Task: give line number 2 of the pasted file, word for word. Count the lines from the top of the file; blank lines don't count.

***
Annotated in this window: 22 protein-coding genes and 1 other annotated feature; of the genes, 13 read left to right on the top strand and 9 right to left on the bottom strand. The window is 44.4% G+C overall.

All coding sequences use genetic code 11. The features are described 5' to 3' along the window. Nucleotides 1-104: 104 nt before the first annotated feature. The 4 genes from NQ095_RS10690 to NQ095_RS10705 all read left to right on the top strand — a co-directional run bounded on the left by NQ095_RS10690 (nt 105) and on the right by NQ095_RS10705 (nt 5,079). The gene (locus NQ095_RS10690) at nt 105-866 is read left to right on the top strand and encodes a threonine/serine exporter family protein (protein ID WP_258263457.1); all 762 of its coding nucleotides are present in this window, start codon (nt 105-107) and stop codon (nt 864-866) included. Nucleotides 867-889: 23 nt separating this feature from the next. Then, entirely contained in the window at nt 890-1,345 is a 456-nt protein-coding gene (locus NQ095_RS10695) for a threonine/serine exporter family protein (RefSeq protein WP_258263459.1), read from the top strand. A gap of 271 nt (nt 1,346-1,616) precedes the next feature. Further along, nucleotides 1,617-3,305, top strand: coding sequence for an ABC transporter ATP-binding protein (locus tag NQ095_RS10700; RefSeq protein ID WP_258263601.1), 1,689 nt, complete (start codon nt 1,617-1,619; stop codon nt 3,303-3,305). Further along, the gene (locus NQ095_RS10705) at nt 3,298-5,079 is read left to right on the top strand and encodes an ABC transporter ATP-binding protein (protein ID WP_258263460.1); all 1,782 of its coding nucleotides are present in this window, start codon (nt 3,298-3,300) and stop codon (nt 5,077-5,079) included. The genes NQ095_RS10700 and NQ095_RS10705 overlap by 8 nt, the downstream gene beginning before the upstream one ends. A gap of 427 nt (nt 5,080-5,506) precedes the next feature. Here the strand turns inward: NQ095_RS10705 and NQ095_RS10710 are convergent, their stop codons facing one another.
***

All coding sequences use genetic code 11. The features are described 5' to 3' along the window. Nucleotides 1-104: 104 nt before the first annotated feature. The 4 genes from NQ095_RS10690 to NQ095_RS10705 all read left to right on the top strand — a co-directional run bounded on the left by NQ095_RS10690 (nt 105) and on the right by NQ095_RS10705 (nt 5,079). The gene (locus NQ095_RS10690) at nt 105-866 is read left to right on the top strand and encodes a threonine/serine exporter family protein (protein ID WP_258263457.1); all 762 of its coding nucleotides are present in this window, start codon (nt 105-107) and stop codon (nt 864-866) included. Nucleotides 867-889: 23 nt separating this feature from the next. Then, entirely contained in the window at nt 890-1,345 is a 456-nt protein-coding gene (locus NQ095_RS10695) for a threonine/serine exporter family protein (RefSeq protein WP_258263459.1), read from the top strand. A gap of 271 nt (nt 1,346-1,616) precedes the next feature. Further along, nucleotides 1,617-3,305, top strand: coding sequence for an ABC transporter ATP-binding protein (locus tag NQ095_RS10700; RefSeq protein ID WP_258263601.1), 1,689 nt, complete (start codon nt 1,617-1,619; stop codon nt 3,303-3,305). Further along, the gene (locus NQ095_RS10705) at nt 3,298-5,079 is read left to right on the top strand and encodes an ABC transporter ATP-binding protein (protein ID WP_258263460.1); all 1,782 of its coding nucleotides are present in this window, start codon (nt 3,298-3,300) and stop codon (nt 5,077-5,079) included. The genes NQ095_RS10700 and NQ095_RS10705 overlap by 8 nt, the downstream gene beginning before the upstream one ends. A gap of 427 nt (nt 5,080-5,506) precedes the next feature. Here the strand turns inward: NQ095_RS10705 and NQ095_RS10710 are convergent, their stop codons facing one another.